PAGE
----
Then in October, much to my surprise, I bought a very similar house right across the street from the first one. I’m now employing the same group of local trades to renovate it, as well. If all goes to plan it should be rented by spring to equally qualified and respectable tenants.
In a perfect world I’d much prefer to use my financial resources to build genuinely affordable new housing which society desperately needs. But this isn’t a perfect world. It’s decidedly imperfect. I learned that the hard way. So I’m essentially reaching back into the past and shining up the leftovers from a previous era.
My real estate agent Ben was instrumental in these transactions. Not only did he identify the right properties for me, but he helped assemble a team of trusted trades to upgrade the mechanical systems, paint, install solid wood floors, new appliances, countertops, look after the landscape, and so on. I honestly couldn’t have done any of this without his guidance or the great people he introduced me to. The first project was such a smooth experience that it gave me the confidence to move forward with the second sooner than I might have planned.
Ben recently invited me to be on his podcast on the topic of real-estate investing. I hesitated. I didn’t want to be perceived as the token out-of-state carpetbagger driving up housing costs for locals and pushing up rents. The problem, of course, is I might be exactly that… So I asked if we could take a different approach.
Instead of me talking about my real-estate activities as a comfortably middle-aged guy with some extra cash to deploy, what if we had a conversation about how I first bought property when I was much younger and infinitely poorer? If I somehow managed to buy property in a crazy expensive place like San Francisco on a super tight budget, that might help people in Madison explore their own options in a more moderate economic environment.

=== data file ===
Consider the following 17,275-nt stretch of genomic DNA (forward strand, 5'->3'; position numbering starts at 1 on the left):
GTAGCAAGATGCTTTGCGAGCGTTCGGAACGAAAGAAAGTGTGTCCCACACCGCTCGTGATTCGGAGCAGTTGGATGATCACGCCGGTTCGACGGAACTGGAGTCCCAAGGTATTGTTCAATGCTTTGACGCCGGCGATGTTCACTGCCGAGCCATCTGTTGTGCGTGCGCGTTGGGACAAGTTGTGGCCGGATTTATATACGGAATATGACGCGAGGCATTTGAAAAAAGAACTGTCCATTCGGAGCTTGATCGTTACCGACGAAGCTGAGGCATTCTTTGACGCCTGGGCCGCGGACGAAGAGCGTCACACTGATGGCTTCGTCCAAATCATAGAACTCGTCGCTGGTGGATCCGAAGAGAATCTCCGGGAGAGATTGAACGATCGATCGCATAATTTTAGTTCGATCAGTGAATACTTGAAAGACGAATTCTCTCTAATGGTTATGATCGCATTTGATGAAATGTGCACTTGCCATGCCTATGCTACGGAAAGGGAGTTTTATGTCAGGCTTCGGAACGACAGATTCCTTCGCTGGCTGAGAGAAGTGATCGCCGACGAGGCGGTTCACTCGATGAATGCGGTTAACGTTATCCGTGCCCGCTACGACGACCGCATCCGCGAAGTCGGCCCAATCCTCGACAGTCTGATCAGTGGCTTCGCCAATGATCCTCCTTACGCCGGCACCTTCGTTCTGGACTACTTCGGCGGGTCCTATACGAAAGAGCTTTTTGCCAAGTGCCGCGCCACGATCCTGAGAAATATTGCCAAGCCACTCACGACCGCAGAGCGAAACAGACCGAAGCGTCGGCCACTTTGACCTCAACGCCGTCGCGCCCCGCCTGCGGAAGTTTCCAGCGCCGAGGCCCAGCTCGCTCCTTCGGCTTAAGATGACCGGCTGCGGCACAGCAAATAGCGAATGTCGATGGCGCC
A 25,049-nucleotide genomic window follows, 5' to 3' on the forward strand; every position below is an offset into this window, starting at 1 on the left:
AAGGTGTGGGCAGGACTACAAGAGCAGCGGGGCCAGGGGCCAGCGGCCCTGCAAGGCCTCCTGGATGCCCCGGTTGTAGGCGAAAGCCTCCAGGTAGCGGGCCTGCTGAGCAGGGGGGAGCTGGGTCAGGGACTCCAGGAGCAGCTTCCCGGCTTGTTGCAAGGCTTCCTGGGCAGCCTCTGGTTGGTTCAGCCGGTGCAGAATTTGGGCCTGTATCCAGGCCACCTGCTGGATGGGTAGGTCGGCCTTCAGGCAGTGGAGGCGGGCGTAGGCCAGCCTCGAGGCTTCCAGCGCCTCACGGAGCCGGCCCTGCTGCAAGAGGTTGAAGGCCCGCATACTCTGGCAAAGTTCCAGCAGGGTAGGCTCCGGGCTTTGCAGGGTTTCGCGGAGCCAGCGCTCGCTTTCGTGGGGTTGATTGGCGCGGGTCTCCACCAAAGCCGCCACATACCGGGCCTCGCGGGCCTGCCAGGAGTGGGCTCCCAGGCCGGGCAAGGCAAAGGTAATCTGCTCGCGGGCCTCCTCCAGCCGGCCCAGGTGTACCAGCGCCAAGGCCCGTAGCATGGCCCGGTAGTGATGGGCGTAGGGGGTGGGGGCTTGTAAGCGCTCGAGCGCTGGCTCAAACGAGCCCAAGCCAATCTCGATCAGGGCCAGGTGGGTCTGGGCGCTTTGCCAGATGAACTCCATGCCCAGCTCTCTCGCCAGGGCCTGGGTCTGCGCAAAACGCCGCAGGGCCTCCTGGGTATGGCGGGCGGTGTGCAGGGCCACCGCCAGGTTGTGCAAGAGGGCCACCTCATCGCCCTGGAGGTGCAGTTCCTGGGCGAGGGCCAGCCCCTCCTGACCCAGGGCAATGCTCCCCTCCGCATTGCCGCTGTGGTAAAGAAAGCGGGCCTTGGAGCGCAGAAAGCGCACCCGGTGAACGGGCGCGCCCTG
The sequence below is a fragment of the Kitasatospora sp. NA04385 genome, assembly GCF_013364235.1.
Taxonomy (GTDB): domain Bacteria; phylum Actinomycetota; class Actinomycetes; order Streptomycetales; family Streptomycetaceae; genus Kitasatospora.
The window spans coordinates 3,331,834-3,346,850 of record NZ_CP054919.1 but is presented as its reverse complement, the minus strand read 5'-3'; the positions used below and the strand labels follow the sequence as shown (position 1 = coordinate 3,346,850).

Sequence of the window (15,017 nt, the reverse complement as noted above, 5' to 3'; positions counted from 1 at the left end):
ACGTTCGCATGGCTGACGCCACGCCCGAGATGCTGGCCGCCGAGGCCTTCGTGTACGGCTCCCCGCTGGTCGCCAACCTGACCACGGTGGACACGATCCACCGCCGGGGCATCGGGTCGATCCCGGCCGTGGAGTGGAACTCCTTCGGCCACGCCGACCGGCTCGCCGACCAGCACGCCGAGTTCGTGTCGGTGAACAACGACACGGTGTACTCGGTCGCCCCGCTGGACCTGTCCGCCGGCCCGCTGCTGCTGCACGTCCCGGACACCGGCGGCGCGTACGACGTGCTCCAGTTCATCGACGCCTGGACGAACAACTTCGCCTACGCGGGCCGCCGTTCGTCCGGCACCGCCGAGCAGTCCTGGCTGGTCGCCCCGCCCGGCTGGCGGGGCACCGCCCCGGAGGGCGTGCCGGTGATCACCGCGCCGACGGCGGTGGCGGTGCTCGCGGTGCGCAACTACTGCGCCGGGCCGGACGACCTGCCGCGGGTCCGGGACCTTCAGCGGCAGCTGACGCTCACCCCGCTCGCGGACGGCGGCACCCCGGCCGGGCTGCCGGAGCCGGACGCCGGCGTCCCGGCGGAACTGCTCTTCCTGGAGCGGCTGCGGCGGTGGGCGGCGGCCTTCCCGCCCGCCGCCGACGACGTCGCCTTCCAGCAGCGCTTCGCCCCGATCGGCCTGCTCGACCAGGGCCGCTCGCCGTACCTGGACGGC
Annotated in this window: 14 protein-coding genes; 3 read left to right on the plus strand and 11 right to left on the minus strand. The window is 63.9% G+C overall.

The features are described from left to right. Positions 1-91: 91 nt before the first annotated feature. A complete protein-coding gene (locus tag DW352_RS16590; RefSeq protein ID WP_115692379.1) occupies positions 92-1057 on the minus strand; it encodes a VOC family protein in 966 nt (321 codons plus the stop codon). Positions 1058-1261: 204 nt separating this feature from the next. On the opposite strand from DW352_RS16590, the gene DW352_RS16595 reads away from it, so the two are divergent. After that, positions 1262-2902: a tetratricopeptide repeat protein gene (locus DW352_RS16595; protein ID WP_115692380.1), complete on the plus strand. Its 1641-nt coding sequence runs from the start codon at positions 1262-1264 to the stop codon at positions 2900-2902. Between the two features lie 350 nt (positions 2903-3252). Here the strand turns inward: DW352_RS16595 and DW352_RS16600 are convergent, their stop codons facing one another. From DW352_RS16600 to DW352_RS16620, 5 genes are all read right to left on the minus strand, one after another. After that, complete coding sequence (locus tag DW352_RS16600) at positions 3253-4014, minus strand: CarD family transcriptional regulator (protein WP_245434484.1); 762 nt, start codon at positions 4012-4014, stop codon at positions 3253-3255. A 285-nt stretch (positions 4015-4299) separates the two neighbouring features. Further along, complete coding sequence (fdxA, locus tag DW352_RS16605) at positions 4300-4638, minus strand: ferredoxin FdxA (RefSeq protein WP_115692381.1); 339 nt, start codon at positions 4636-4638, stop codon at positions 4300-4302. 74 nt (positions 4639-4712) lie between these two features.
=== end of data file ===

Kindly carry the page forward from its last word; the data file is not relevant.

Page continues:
There are alternative routes to acquiring real estate for those feeling the squeeze. Being angry at investors or landlords doesn’t get people into the housing they need. Understanding the institutional structures of real estate and exploring creative workarounds just might. I’ve written about my adventures in property before, but the subject matter is worth repeating. These options may not appeal to everyone, but they worked for me.
I’ll start off by saying I’m a housekeeper. I clean other people’s homes for a living. Are we clear on this? I’m a maid. I grew up in an unstable household that limped from crisis to crisis. I dropped out of high school, left home, and moved to the other side of the country. Leaving allowed me to find more fertile soil to plant myself, and my absence meant one less problem for the family to deal with.